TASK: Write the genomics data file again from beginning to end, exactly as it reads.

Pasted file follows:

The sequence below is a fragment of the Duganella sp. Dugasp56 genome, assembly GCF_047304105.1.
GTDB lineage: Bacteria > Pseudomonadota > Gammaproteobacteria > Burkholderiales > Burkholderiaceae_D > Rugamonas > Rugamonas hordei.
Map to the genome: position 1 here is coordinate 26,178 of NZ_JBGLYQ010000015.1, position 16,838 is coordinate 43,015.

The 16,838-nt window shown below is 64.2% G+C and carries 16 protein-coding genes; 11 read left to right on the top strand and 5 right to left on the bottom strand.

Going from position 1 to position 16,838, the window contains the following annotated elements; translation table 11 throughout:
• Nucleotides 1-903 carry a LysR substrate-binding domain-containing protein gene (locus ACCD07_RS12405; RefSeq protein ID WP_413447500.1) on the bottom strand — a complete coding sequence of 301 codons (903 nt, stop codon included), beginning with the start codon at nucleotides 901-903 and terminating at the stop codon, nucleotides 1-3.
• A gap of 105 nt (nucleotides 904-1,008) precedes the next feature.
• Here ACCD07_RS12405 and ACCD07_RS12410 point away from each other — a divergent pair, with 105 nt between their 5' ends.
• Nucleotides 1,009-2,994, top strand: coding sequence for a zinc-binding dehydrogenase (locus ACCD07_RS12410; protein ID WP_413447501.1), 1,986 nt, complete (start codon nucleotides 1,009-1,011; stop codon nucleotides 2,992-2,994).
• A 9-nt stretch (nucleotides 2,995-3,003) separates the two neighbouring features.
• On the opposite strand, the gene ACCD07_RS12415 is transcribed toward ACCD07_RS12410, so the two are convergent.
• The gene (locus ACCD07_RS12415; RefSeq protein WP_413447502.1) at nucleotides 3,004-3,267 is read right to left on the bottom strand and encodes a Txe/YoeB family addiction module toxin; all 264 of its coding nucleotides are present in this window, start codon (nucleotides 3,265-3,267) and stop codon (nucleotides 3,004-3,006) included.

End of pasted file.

The sequence below is a fragment of the Duganella sp. Dugasp56 genome, assembly GCF_047304105.1.
GTDB lineage: Bacteria > Pseudomonadota > Gammaproteobacteria > Burkholderiales > Burkholderiaceae_D > Rugamonas > Rugamonas hordei.
Map to the genome: position 1 here is coordinate 26,178 of NZ_JBGLYQ010000015.1, position 16,838 is coordinate 43,015.

The 16,838-nt window shown below is 64.2% G+C and carries 16 protein-coding genes; 11 read left to right on the top strand and 5 right to left on the bottom strand.

Going from position 1 to position 16,838, the window contains the following annotated elements; translation table 11 throughout:
• Nucleotides 1-903 carry a LysR substrate-binding domain-containing protein gene (locus ACCD07_RS12405; RefSeq protein ID WP_413447500.1) on the bottom strand — a complete coding sequence of 301 codons (903 nt, stop codon included), beginning with the start codon at nucleotides 901-903 and terminating at the stop codon, nucleotides 1-3.
• A gap of 105 nt (nucleotides 904-1,008) precedes the next feature.
• Here ACCD07_RS12405 and ACCD07_RS12410 point away from each other — a divergent pair, with 105 nt between their 5' ends.
• Nucleotides 1,009-2,994, top strand: coding sequence for a zinc-binding dehydrogenase (locus ACCD07_RS12410; protein ID WP_413447501.1), 1,986 nt, complete (start codon nucleotides 1,009-1,011; stop codon nucleotides 2,992-2,994).
• A 9-nt stretch (nucleotides 2,995-3,003) separates the two neighbouring features.
• On the opposite strand, the gene ACCD07_RS12415 is transcribed toward ACCD07_RS12410, so the two are convergent.
• The gene (locus ACCD07_RS12415; RefSeq protein WP_413447502.1) at nucleotides 3,004-3,267 is read right to left on the bottom strand and encodes a Txe/YoeB family addiction module toxin; all 264 of its coding nucleotides are present in this window, start codon (nucleotides 3,265-3,267) and stop codon (nucleotides 3,004-3,006) included.